The Suzuki method, based on the philosophy and teaching of Dr Shinichi Suzuki was developed from his consideration of how children learnt to speak their native language. By adapting the same approach he believed any ability or talent could be developed. His teaching method became known as the Mother Tongue method or Talent Education and is now used to teach music.
The method requires children to listen daily to set repertoire performed by world class players. The music is internalised, learnt aurally and played by memory. Notation is taught in the early stages but is only linked to music once it is fully understood and the child has a good command of the instrument, much like a child first learns to speak, learns the alphabet and finally connections are made between spoken and written words.
Children can join in with Suzuki lessons from a very early age. With an emphasis on fun in early years lessons, much of the foundations of music can be taught from a very early age. Although it is never too late to begin study via the Suzuki Method, lessons ideally start before the age of 5.
Students come to the teacher for their lessons and observe other children learning. This encourages children to aspire to the ability of others as well as accustoms them to playing in public from the very beginning.
Students listen to the recording of the pieces they will play before they learn to play them. This develops a sophisticated ear for pitch and tone which enables a child to play with greater sensitivity.
Students of the Suzuki Method stay learning a piece long after they have mastered the notes. They are taught to play from memory which is seen as the starting point for work on proper technique and musicality. They are encouraged to review old pieces where, unencumbered by having to learn new notes, they can work on new technical skills or merely reinforce and sharpen the skills they have already acquired.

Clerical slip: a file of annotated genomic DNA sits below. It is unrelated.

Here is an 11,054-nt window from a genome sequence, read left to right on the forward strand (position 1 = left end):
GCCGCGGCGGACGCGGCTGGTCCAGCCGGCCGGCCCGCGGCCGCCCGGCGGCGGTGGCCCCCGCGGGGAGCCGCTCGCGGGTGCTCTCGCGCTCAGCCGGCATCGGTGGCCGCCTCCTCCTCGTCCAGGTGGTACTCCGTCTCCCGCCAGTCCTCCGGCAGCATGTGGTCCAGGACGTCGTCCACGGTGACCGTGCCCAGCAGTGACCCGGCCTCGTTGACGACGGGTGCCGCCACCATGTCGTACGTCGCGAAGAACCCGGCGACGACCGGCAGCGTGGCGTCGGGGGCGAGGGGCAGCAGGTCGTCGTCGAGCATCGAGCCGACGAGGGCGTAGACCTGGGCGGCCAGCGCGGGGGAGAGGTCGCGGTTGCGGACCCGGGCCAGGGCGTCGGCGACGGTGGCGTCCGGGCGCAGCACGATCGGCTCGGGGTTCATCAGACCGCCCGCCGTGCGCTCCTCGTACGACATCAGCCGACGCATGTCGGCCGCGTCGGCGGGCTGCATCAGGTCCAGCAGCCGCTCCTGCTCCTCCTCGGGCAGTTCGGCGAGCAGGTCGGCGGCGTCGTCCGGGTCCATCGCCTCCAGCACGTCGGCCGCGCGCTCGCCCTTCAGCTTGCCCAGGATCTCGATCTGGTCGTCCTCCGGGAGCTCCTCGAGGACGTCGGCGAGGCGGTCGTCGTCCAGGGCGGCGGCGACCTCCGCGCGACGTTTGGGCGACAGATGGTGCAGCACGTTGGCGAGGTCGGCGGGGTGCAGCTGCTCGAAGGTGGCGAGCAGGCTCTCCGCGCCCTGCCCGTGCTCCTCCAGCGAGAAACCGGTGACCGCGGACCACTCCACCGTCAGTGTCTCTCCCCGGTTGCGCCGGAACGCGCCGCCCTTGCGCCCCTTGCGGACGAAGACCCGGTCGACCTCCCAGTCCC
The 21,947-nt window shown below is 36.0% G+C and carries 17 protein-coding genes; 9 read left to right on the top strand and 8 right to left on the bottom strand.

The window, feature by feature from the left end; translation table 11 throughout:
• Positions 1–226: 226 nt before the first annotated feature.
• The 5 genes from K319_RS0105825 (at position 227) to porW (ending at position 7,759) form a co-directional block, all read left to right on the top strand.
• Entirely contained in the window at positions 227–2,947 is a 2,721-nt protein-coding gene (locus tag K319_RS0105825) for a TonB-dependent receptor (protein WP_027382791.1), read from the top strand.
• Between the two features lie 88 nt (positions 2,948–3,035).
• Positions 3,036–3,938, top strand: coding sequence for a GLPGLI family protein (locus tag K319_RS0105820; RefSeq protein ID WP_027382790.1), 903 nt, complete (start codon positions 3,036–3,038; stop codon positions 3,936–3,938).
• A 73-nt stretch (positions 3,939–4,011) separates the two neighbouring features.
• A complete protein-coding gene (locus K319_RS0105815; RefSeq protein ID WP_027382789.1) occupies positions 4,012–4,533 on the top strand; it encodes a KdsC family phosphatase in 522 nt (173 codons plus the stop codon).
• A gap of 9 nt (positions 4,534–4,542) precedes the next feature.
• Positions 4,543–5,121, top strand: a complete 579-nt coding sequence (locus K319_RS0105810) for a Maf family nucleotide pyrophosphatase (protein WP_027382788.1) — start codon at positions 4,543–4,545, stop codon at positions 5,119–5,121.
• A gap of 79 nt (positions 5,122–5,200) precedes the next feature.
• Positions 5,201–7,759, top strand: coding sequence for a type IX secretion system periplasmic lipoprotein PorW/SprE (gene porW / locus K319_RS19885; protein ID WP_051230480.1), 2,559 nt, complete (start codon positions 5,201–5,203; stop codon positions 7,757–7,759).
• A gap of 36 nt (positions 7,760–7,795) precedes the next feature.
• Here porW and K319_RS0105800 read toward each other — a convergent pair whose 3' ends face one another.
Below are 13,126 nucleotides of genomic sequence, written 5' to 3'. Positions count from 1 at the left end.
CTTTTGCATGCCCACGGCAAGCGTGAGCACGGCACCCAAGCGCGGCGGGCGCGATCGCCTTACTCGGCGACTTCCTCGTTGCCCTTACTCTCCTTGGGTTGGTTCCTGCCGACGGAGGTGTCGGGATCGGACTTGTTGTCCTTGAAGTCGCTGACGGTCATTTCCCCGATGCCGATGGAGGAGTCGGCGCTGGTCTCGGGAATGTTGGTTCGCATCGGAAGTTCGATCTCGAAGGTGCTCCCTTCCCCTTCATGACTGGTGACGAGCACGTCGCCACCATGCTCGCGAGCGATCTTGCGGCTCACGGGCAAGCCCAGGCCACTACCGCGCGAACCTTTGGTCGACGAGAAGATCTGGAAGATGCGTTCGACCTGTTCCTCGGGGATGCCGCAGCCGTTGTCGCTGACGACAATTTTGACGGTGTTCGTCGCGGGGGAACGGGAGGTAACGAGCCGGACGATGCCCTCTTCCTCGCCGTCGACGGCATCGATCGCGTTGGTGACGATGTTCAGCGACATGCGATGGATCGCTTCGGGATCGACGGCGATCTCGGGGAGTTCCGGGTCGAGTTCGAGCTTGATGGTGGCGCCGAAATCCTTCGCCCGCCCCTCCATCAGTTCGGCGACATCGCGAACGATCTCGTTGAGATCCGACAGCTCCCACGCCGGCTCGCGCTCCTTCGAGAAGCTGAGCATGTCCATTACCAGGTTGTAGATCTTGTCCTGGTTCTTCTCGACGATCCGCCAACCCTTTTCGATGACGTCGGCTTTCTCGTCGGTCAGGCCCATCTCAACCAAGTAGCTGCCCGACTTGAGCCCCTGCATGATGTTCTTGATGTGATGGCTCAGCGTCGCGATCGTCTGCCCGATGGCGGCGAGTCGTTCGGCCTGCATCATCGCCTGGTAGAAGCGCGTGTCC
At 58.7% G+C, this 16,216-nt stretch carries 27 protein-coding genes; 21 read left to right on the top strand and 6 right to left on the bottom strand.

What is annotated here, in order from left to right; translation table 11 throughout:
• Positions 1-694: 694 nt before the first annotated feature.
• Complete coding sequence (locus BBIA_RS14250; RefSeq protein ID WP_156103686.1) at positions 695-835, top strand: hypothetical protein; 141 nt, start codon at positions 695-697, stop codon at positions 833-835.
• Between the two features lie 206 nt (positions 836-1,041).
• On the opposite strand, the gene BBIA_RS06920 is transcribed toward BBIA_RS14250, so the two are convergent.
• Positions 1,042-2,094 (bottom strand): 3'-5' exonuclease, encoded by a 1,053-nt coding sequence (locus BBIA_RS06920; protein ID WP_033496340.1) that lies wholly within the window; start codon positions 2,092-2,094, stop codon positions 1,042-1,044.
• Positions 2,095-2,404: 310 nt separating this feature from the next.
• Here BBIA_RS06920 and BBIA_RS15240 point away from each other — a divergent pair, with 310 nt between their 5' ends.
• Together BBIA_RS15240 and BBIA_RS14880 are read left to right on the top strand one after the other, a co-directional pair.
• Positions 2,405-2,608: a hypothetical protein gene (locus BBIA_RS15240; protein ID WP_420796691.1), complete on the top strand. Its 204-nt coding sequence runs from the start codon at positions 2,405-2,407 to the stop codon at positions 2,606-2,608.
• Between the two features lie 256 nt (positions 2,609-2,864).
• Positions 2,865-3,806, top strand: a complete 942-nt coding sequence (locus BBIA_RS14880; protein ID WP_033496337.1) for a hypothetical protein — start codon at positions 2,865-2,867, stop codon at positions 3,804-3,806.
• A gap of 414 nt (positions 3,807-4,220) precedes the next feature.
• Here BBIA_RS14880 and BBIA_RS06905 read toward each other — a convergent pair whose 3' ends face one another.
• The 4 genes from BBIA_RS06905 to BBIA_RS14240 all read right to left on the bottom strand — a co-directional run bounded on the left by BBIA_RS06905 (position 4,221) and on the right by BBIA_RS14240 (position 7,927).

5. Common Repertoire
All Suzuki Students learn and follow the same sequence of material. Each instrument has its own repertoire which has been designed to take a child from the very simplest piece to the Grade 8 level and beyond.
6. Group Practice
In addition to an individual music lesson, Suzuki students learn in larger groups. Here children benefit from the social aspects of playing together, learn from the different, sometimes higher, abilities of others and benefit from the freedom of releasing their own individual sound into a larger whole.
7. Playing in Public
Not only do the children become used to playing in public by having their individual lessons observed, they also are given the opportunity to play in concerts organised by their teacher or, on a larger scale, at one of the regional or national concerts organised by their regional group or the national organisation, the British Suzuki Institute who organise concerts every 2 years in such prestigious concert halls such as The Royal Festival Hall and Symphony Hall in Birmingham.
The Suzuki student’s music is not, therefore, of restrictive benefit. In learning skills through music such as self improvement and overcoming any fear of performance, the Suzuki student can use their ability to enrich the lives of themselves and others.